Social media plays devoted to TV and other entertainment have found another ally in Entertainment Weekly, which is encouraging readers to use the GetGlue service to "check in" to the shows, movies, music and books it recommends in its weekly Must List column.
The move by Time Inc.'s EW closely follows a similar partnership between TV Guide magazine and Philo, which describes itself as Foursquare for TV. But GetGlue, Philo and others are trying to achieve social media traction in a landscape dominated by platforms such as Facebook and Twitter. Facebook says it has more than 500 million active users, half of which visit its site on any given day; GetGlue says it has registered more than 900,000 users, generating about 100,000 check-ins per day.
TVGuide.com, as a matter of fact, introduced a check-in feature last fall that uses basic Facebook technology to let visitors to the site click a button to broadcast on social networks what they're watching, or plan to watch, on TV. TVGuide.com and TV Guide magazine are owned by different companies but work together in many areas.
GetGlue is "tiny" compared to Facebook and Twitter, acknowledged Alex Iskold, founder and CEO of GetGlue. "It's an open question whether we're going to get to the kind of scale that those services have," he said. "But there's a couple of things that are apparent to us. No. 1, entertainment is an amazing thing to socialize about; whether it's a movie or book, it's a human need to have a conversation about it and share. The second thing is I strongly believe in specialization.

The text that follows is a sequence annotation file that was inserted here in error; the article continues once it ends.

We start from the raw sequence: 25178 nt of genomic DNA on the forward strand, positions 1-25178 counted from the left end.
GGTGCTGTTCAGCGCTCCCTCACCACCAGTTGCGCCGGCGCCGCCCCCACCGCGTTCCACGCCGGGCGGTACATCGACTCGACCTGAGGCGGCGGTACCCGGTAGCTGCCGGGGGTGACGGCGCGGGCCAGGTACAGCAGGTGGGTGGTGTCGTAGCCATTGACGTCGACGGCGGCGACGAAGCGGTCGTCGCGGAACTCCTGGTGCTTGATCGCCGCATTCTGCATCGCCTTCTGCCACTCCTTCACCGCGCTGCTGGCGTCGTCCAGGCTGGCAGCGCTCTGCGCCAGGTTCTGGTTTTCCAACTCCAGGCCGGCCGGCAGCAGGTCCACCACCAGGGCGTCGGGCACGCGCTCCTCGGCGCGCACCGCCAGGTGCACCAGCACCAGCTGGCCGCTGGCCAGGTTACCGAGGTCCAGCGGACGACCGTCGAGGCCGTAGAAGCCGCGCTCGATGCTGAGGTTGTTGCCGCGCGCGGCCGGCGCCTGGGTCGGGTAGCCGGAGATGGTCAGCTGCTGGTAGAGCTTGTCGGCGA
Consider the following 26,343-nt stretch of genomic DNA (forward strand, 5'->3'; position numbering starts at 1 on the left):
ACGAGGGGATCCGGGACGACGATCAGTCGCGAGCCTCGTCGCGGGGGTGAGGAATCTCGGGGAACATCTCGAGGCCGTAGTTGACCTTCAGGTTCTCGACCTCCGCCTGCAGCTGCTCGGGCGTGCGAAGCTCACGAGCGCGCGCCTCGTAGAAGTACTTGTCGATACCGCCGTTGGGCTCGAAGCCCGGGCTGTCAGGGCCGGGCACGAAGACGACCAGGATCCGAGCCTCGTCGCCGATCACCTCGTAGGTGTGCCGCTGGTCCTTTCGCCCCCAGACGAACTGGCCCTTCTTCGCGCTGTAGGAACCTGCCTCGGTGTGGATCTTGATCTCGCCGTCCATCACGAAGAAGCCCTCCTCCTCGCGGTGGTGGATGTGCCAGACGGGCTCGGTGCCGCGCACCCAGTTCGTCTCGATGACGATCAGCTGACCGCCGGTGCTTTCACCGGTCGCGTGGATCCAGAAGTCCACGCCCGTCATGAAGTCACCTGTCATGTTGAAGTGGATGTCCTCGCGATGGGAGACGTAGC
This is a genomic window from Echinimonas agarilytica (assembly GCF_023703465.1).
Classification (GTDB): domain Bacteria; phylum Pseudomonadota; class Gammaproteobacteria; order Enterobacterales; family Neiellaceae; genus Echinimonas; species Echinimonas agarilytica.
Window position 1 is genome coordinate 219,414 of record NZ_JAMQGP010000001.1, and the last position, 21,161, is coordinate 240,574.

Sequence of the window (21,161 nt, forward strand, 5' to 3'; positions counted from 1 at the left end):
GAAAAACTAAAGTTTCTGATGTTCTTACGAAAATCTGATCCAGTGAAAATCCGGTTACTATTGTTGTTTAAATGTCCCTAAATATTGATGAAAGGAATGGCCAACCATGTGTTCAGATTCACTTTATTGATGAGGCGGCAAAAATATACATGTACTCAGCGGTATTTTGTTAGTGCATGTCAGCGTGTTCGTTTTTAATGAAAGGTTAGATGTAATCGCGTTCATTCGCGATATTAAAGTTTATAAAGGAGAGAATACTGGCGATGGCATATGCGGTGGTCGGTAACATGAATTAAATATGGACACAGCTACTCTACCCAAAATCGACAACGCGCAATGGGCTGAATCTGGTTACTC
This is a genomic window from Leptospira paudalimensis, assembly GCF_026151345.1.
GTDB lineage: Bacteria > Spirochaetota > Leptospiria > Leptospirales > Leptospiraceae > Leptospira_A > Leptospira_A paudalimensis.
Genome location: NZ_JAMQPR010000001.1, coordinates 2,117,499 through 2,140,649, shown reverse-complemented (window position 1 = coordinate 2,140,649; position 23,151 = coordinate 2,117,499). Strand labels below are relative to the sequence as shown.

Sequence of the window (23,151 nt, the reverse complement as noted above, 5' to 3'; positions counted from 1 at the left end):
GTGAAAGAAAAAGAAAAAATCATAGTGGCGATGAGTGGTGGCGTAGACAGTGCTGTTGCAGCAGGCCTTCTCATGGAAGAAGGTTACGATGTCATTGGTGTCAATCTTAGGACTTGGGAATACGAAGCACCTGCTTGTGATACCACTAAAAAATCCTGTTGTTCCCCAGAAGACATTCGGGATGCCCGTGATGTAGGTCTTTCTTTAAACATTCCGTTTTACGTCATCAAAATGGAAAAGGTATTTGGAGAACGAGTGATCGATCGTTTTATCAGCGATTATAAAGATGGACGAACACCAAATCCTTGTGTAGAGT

Since last month a new TV Guide column has been encouraging readers to use Philo to check in to certain programs. Checking in unlocks a virtual "Too Hot for TV" badge and entry into a sweepstakes with prizes like a trip to TV Guide's annual Hot List Party in Los Angeles. The programs include "Amazing Race: Unfinished Business," "CSI" and "Justified."
Entertainment Weekly will reward people who use GetGlue to check in to Must List recommendations with virtual stickers, which will deliver editorial bonuses such as a "Must See Movie List," as well as real-life stickers deliverable through the mail. The magazine will tout GetGlue in print and online.
"It has been very apparent to us that our EW consumer loves social media and uses it as a mechanism to filter their entertainment choices," said Jason Wagenheim, who was named publisher of Entertainment Weekly in December following the unexpected departure of Ray Chelstowski in November. "The natural next step for us was to find the leader in social entertainment and create yet another platform for EW to connect to its audience."
GetGlue's business model remains under development, Mr. Iskold said. "We're still venture-backed and in growth mode," he said. But Mercedes sponsored virtual stickers that GetGlue users unlocked by checking in to last month's Academy Awards, so that could be a growing approach going forward.
And GetGlue hopes its data on consumers' entertainment choices could become lucrative as well. "Those analytics are very, very interesting to marketers," Mr. Iskold said. "It's something Nielsen is doing for a while but ours is getting to a scale that is becoming very interesting."
GetGlue has not worked with a magazine before but hopes to announce further partnerships with magazines, and newspapers as well, later this year.